From YA to Erotica
Aside from the Summer Olympics and all those amazing demi-gods competing for the medals and making and breaking world records, I am extra Gushing about Andrea Cremer's yet to be titled erotica trilogy set in the Nightshade world. I had to do a double take if it's the same Andrea Cremer who brought us the same YA Nightshade series about a group of teen werewolves and witches and apparently I read it right.
This is such a big leap from cute, bubble gum teen drama to heavy and emotional adult read. However I am very confident that Ms. Cremer can pull it off because despite Nightshade being YA, it was rich with emotions and was a tad more mature emotionally than its contemporaries. That said, I can rest easy knowing that this erotica series won't disappoint.
Andrea Cremer's erotica trilogy will be published under Penguin USA's Dutton imprint. The first book in the series scheduled for release in October 2013 is reportedly about “the lives, passions, and betrayals of lovers whose very desires invite their dooms". Read more here.
Reading without Comprehending
Now on to my Gripes, early this month there's been a lot of drama going on between writers and bloggers to the point where it became a VERSUS rather than AND. Author-blogger relationship is volatile to begin with but events of late propelled it into a soap box that made a lot of notable people sound off including Stacia Kane and her friend, Auntie Specialsnowflake. It is a known fact that we do not like the same things and even if we like the same book, we still have different opinions about the plot, our favorites scenes and other nuances that resonated with us. But this is not enough reason to launch this pathetic cyber war that blighted writer-reader relationships.
Throughout the heated back and forth between various groups, I was thinking what some of these people are reading that made them turn into idiots. Isn't reading supposed to make people SMART? Whatever happened to reading AND comprehending? In defense to bloggers like myself, Jennifer of The Bawdy Book Blog wrote a very good letter that I think reflects my thoughts perfectly about bad author behavior and book review requests, and I quote.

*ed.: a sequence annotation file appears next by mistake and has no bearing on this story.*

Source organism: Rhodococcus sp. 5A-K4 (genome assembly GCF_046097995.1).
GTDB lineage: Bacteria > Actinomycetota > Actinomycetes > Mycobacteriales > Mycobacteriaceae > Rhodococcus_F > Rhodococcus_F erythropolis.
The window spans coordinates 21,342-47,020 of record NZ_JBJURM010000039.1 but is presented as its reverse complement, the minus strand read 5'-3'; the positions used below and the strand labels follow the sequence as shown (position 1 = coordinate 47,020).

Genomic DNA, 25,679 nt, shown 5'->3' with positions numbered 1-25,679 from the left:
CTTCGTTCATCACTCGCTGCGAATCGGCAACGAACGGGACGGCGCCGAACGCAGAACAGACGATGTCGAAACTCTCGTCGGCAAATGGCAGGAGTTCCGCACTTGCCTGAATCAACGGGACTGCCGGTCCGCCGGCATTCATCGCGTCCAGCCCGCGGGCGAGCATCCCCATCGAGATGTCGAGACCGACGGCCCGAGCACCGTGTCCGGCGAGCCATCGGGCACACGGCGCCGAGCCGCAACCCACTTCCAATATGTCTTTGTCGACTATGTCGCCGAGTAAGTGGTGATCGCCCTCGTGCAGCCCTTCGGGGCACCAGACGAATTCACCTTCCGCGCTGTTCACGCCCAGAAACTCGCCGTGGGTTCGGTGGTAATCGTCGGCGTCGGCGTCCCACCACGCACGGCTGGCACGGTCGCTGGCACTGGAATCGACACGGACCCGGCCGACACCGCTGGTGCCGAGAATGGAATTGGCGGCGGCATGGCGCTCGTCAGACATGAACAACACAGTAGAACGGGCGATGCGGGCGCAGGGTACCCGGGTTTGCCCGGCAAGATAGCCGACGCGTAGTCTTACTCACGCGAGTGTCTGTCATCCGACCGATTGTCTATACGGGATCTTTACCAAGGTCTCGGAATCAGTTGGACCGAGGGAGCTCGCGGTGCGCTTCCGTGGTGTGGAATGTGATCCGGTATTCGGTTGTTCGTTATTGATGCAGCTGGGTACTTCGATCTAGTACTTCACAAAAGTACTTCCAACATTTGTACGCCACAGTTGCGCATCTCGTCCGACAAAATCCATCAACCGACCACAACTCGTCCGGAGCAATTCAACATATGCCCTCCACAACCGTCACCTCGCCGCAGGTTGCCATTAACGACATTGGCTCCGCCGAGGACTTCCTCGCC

- we are not a media outlet whom you can take advantage. We are not here for YOU. We are here for US. We blog about books to share our love of reading and to spread that love amongst each other. Promoting you is purely a side benefit you reap – and us, too, if we enjoyed your book. I know it’s irritating that you sent your book to someone months ago, and they still haven’t reviewed it. I have dozens in my to-be-read pile that fit this bill and I feel the weight on my shoulders a little every day. But I’m a mood reader. That is to say, I read based on how I’m feeling at a given moment. I would rather read your book months – years – later, if it means I’ll enjoy it more and be able to give you a better review.But in defense to Indie authors in general, it is a shame that they got clumped together with someone who's a nobody motivated by getting his 15 minutes. We here in Talk Supe have been very FORTUNATE to have worked with very cool, understanding and supportive Indie authors and I think it's unfair to clump them all together and label then "unprofessional" because of a select group of people who don't know better. Bad behavior is not exclusive to self-published writers, I have seen popular writers under big publishing houses with million dollar contracts and deals exhibit attitude that will make their publicists' hair turn grey. Bottom line is, everyone has an opinion and if you're brave enough to put yourself and your work out there and bask in accolades, you should also brace yourself for the inevitable poor reviews. If you're not ready to be scrutinized then don't make your work public.
I know this is not the end of this and I'm pretty sure something and someone will blow up the blogosphere soon but until the next controversy, let's all remind ourselves that it's always wise to practice restraint whether we're gushing or griping.